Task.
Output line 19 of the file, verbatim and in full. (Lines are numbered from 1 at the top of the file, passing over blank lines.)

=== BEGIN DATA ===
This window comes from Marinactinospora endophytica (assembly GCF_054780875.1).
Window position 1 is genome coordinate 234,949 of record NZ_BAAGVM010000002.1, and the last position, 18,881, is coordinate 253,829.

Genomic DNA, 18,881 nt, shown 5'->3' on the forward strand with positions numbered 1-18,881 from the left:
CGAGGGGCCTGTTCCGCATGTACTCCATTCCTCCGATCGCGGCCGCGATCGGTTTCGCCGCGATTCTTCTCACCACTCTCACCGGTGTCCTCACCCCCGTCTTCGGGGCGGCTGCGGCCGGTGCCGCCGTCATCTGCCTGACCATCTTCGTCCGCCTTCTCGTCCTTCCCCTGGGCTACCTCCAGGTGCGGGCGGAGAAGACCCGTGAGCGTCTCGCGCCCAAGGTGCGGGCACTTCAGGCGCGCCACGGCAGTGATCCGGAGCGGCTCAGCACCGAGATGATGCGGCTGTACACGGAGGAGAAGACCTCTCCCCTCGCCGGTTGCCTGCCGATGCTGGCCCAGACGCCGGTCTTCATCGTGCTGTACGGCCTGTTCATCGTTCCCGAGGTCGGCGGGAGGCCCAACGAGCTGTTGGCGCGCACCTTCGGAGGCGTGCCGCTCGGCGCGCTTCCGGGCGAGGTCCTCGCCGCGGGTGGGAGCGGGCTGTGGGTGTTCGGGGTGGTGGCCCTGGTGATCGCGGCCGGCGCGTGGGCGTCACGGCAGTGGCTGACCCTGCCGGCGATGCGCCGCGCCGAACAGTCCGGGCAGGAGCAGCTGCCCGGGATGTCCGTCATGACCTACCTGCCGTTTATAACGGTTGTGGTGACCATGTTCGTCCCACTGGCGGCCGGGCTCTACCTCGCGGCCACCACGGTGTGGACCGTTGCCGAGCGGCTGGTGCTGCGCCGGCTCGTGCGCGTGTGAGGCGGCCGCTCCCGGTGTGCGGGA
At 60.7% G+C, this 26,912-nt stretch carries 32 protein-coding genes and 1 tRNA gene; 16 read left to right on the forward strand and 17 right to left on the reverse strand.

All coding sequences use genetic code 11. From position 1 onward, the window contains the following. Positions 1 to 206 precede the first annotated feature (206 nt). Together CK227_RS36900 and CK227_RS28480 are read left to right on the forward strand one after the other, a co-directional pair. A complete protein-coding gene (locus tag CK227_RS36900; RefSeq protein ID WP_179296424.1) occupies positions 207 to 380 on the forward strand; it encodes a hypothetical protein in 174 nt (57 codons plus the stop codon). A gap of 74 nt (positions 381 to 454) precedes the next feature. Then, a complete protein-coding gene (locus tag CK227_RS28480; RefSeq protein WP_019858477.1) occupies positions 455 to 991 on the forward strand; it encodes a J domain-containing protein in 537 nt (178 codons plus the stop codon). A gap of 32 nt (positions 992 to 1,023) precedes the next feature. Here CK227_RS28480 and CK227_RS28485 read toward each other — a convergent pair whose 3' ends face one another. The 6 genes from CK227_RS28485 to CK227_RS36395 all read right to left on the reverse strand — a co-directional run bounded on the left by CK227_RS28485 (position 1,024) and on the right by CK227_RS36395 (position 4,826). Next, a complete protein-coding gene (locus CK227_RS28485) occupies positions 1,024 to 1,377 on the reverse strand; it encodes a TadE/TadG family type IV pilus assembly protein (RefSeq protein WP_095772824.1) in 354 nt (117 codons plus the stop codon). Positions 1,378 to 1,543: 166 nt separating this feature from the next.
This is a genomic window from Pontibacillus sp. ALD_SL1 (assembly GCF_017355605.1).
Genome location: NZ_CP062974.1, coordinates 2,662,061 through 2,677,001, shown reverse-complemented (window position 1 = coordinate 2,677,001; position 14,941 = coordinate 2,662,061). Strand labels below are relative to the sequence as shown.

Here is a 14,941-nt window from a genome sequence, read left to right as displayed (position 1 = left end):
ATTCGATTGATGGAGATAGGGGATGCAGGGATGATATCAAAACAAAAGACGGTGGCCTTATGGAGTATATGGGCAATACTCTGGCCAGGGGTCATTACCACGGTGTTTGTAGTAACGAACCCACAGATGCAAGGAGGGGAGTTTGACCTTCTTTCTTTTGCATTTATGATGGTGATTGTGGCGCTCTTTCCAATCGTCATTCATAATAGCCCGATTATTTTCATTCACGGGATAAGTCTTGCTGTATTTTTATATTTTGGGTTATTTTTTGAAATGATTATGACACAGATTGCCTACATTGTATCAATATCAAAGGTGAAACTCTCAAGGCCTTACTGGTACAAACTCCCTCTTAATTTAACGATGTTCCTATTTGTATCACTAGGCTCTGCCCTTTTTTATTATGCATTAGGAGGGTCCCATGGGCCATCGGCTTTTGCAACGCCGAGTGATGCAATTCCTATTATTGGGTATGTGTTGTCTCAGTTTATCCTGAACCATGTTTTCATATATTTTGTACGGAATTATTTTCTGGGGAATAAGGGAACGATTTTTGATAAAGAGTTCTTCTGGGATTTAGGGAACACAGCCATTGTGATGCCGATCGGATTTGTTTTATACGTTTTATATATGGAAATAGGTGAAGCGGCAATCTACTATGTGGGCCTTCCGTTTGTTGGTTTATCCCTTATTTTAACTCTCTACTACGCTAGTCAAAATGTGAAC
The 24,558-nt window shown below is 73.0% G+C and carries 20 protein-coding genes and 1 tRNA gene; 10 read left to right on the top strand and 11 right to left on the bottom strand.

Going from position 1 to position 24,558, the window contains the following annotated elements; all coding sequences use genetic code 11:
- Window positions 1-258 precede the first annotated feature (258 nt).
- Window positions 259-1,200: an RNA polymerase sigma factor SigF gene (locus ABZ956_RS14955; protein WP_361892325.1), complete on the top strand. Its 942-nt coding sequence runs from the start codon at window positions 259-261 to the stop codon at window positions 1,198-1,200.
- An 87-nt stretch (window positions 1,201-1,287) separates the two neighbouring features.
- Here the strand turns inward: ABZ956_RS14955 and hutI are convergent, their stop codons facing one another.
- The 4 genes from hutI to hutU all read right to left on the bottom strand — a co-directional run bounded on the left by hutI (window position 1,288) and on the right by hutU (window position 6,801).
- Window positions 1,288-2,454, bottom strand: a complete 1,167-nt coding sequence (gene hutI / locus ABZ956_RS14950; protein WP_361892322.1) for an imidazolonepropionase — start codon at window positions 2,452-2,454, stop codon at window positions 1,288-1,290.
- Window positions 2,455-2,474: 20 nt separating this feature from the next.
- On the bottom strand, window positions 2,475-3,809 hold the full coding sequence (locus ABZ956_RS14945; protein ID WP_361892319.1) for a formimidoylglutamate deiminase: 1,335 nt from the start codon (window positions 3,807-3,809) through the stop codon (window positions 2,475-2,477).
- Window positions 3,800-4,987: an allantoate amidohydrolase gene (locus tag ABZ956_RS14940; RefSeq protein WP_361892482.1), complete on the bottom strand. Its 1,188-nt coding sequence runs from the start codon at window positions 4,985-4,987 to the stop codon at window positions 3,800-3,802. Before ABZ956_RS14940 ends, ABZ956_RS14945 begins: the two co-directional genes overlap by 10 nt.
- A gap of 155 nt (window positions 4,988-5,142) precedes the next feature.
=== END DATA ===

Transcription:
- Window positions 2,455-2,474: 20 nt separating this feature from the next.